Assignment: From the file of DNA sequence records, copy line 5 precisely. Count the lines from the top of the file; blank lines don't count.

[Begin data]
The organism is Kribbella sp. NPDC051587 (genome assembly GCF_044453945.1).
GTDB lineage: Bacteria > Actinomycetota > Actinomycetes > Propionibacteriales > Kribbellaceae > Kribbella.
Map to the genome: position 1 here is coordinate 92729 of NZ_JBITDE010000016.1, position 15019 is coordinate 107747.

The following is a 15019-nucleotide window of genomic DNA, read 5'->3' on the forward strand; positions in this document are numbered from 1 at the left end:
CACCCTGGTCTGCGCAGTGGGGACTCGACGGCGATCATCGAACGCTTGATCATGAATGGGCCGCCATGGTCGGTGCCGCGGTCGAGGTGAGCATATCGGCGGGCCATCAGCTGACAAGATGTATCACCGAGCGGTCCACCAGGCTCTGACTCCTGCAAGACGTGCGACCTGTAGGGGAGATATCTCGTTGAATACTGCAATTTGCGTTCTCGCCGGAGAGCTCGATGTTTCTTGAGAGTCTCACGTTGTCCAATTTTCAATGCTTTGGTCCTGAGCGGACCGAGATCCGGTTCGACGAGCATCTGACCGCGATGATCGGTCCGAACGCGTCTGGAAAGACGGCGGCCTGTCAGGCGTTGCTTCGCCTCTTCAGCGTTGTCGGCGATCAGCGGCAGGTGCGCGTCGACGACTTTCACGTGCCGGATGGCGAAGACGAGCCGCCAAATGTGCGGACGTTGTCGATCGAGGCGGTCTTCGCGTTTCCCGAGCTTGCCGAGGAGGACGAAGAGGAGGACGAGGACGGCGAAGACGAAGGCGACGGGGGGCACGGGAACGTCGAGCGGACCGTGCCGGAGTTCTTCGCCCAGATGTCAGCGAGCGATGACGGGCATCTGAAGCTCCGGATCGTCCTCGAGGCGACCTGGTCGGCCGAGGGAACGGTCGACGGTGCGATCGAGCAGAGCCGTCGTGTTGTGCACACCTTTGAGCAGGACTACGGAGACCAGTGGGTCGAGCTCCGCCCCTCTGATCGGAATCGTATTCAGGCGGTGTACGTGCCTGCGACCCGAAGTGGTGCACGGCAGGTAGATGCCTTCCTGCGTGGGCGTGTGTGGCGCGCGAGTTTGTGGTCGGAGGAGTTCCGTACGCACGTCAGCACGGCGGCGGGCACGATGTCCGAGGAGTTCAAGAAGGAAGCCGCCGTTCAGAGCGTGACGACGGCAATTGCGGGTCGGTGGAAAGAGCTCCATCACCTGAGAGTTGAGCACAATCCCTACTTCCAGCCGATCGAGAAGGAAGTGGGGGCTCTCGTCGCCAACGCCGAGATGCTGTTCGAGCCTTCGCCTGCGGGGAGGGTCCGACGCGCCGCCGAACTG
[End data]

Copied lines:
CACCCTGGTCTGCGCAGTGGGGACTCGACGGCGATCATCGAACGCTTGATCATGAATGGGCCGCCATGGTCGGTGCCGCGGTCGAGGTGAGCATATCGGCGGGCCATCAGCTGACAAGATGTATCACCGAGCGGTCCACCAGGCTCTGACTCCTGCAAGACGTGCGACCTGTAGGGGAGATATCTCGTTGAATACTGCAATTTGCGTTCTCGCCGGAGAGCTCGATGTTTCTTGAGAGTCTCACGTTGTCCAATTTTCAATGCTTTGGTCCTGAGCGGACCGAGATCCGGTTCGACGAGCATCTGACCGCGATGATCGGTCCGAACGCGTCTGGAAAGACGGCGGCCTGTCAGGCGTTGCTTCGCCTCTTCAGCGTTGTCGGCGATCAGCGGCAGGTGCGCGTCGACGACTTTCACGTGCCGGATGGCGAAGACGAGCCGCCAAATGTGCGGACGTTGTCGATCGAGGCGGTCTTCGCGTTTCCCGAGCTTGCCGAGGAGGACGAAGAGGAGGACGAGGACGGCGAAGACGAAGGCGACGGGGGGCACGGGAACGTCGAGCGGACCGTGCCGGAGTTCTTCGCCCAGATGTCAGCGAGCGATGACGGGCATCTGAAGCTCCGGATCGTCCTCGAGGCGACCTGGTCGGCCGAGGGAACGGTCGACGGTGCGATCGAGCAGAGCCGTCGTGTTGTGCACACCTTTGAGCAGGACTACGGAGACCAGTGGGTCGAGCTCCGCCCCTCTGATCGGAATCGTATTCAGGCGGTGTACGTGCCTGCGACCCGAAGTGGTGCACGGCAGGTAGATGCCTTCCTGCGTGGGCGTGTGTGGCGCGCGAGTTTGTGGTCGGAGGAGTTCCGTACGCACGTCAGCACGGCGGCGGGCACGATGTCCGAGGAGTTCAAGAAGGAAGCCGCCGTTCAGAGCGTGACGACGGCAATTGCGGGTCGGTGGAAAGAGCTCCATCACCTGAGAGTTGAGCACAATCCCTACTTCCAGCCGATCGAGAAGGAAGTGGGGGCTCTCGTCGCCAACGCCGAGATGCTGTTCGAGCCTTCGCCTGCGGGGAGGGTCCGACGCGCCGCCGAACTG